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A great community newspaper.



union county

VOL. 6, NO. 40

OCTOBER 1, 2011

INSIDE By Shannon Carey

Walking for Beth Cystic fibrosis walk raises $13,000 See page 4

School budget cuts proposed Fourteen items totaling $776,000 were presented by Director of Schools Wayne Goforth. See Cindy’s story on page 3


The newly-formed Union County Children’s Charity held its first motorcycle run Sept. 24, and they couldn’t have asked for a better day. Classic fall weather graced the ride with blue skies and cool temperatures. Union County Children’s Charity coordinates the Union County Toys for Tots program, which distributes Christmas gifts for children in need each December. Applications for the program are now available in all Union County schools and banks. The motorcycle ride began and ended at Pete’s Place in Maynardville. Riders toured Union and Anderson counties with rest stops and snacks along the way. More than 40 bikes participated, and the ride raised $1,400. Event organizers thanked all the sponsors and everyone who volunteered, including A&B Graphics, SIRT Signs, Mayor Mike Williams, Property Assessor Donna Jones, Union Discount Pharmacy, Wallace Auto Sales, George Brothers Excavating, Beach Island Marina, Pete’s Place, County Clerk Pam Ailor, First Team Realty, Court Clerk Barbara Williams, Register of Deeds Mary Beth Kitts, KCB Excavating, Clerk and Master Beulah Moore, Blu Aqua Pools, Attorney K. David Myers, Trustee Gina Buckner and Volunteer Motors.



Riding for the kids

Wendell and Kim Conner join the crowd at Pete’s Place for the Union County Children’s Charity motorcycle run to benefit the Union County Toys for Tots program. A total of 44 bikes toured Union and Anderson counties and raised $1,400 for the program. Photo by S. Carey

The letter that just won’t die Mysterious origins revealed

An Instrument of God’s peace

By Cindy Taylor The Sept. 13 County Commission meeting held to discuss the budget was spent mostly in talk about a letter that was sent home with students. The letter was emailed as an attachment to all Union County schools and listed names, not signatures, of the principals of six of those schools. The letter informed parents of the school board’s plans to make certain budget cuts should County Commission refuse to increase funding to the school system. In and of itself this seems like a good idea. The letter drew more than 800 residents and parents to the commission meeting, but it also succeeded in making most County Commissioners and Union County Mayor Mike Williams angry that school leadership took what commissioners saw as an underhanded tactic. During the meeting, Director of Schools Wayne Goforth claimed to have no knowledge of the letter. Goforth carried that response to the school board meeting that immediately followed the commission meeting, at which time school board

See page 5



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member Don Morgan said that he did not believe such a letter could have been sent without Goforth knowing about it. The Union County Shopper-News has since received an anonymous fax that included a copy Goforth of the original email that was sent from the office of Supervisor of Secondary Instruction Susan Oaks. That fax is printed here as well as the original letter sent to each principal. Along with that fax was a second letter with only one name on it, also shown here. Luttrell Elementary School principal Sonja Saylor acknowledges that this letter came from her desk and was sent to Luttrell teachers to let them know about the one on its way from the central office. “I passed on info that was given to me,” said Saylor. Principals Jason Bailey, Melissa Carter, Roger Flatford, Laura LaRue, and Bryan Shoffner declined to comment. Interim principal at Horace Maynard Middle School Melanie Maples and Union County High School principal Linda Harrell were unavailable for comment. Oaks said the letter was the result of a mandatory principals meeting held Sept. 9. “Mr. Goforth called principals and central office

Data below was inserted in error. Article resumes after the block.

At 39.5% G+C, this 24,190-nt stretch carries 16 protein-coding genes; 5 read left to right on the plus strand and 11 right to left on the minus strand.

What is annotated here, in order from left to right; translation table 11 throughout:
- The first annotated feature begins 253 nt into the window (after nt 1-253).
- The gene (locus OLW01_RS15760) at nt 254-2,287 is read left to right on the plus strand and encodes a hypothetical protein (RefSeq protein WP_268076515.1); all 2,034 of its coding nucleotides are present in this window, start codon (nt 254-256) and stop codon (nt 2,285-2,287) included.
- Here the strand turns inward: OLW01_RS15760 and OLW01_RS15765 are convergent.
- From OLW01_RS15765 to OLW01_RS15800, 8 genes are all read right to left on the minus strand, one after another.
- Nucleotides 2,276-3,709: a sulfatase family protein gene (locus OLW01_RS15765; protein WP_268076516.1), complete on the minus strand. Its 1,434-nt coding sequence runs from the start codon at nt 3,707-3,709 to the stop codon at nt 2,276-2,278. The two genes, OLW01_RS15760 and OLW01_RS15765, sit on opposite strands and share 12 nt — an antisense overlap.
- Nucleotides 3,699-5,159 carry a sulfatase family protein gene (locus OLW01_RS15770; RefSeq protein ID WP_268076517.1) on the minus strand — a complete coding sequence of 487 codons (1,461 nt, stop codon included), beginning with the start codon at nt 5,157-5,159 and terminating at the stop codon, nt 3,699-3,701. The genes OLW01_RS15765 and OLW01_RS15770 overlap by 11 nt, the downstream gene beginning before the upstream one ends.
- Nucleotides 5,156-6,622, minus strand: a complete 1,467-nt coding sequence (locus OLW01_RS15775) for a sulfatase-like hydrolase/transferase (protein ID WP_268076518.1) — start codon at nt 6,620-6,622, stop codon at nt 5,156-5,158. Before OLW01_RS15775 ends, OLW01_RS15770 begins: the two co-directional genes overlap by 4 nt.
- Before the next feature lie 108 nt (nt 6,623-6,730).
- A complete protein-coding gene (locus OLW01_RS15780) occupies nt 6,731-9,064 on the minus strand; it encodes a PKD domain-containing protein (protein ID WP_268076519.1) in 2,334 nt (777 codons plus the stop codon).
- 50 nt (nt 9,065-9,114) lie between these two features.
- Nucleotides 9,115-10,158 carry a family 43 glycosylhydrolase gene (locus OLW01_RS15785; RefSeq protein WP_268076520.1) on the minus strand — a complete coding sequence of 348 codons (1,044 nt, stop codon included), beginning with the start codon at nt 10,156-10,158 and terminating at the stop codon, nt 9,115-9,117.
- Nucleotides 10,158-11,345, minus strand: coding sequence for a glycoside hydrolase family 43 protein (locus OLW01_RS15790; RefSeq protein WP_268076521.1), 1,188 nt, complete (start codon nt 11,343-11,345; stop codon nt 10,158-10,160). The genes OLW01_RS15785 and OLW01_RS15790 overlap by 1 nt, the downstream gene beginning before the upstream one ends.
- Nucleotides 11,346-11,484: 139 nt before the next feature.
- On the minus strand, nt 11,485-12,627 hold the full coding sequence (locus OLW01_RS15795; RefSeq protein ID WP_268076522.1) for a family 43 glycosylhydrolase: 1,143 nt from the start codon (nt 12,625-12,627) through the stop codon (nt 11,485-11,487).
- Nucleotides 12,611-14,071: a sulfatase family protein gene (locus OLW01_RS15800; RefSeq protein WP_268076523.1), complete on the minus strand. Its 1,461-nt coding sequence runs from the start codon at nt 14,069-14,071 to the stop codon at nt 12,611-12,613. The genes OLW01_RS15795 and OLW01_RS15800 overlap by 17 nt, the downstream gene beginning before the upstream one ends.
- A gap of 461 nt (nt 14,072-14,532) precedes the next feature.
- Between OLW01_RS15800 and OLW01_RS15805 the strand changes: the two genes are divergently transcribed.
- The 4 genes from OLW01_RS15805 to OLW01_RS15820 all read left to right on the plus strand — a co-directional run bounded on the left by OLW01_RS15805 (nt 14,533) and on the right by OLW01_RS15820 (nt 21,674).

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business TMJ syndrome Chiropractic Outlook By Dr. Darrell Johnson, DC You may sometimes hear your chiropractor – or your dentist – talk about your TMJ. The TMJ is the temporomandibular joint. That is where your jaw bone, also called the mandible, connects to the temporal bone of the skull. Speaking, chewing, yawning and swallowing are all functions that depend on the proper function of the TMJs, one on either side of your head. Should either of those joints become inflamed, irritated or otherwise impaired in operation, the condition is called TMJ syndrome. This painful condition can create a clicking, crunching or grinding sound every time the joint moves. It also makes it hard to open and close the mouth. The problem can be brought on by factors as varied as stress, nail-biting, gum chewing or bruxism, which is teeth grinding. Chiropractic treatment in the form of an adjustment to the neck or to the jaw itself can help with the condition. A chiropractor can also recommend exercise, nutrition or lifestyle changes that can get at the root of the problem. And, of course, chiropractic treatment will not include the use of any drugs. If you have problems with any of your body’s joints, the TMJ included, visit a chiropractor for a consultation. Brought to you as a community service by Union County Chiropractic; 110 Skyline Drive, Maynardville, TN; 992-7000.

Free GED offered The Union County Adult Education Program is enrolling students for the free GED testing program now. All testing is free, and the staff will help get candidates ready for the test. Classes are currently underway. Call the Adult Education Center or stop by between 8 a.m. and 7 p.m. daily. Upcoming GED test dates are: Oct. 24 and 25 and Dec. 12 and 13. All tests begin at 3:30 p.m. Bring photo ID and a document showing Social Security number. Info: 992-0805.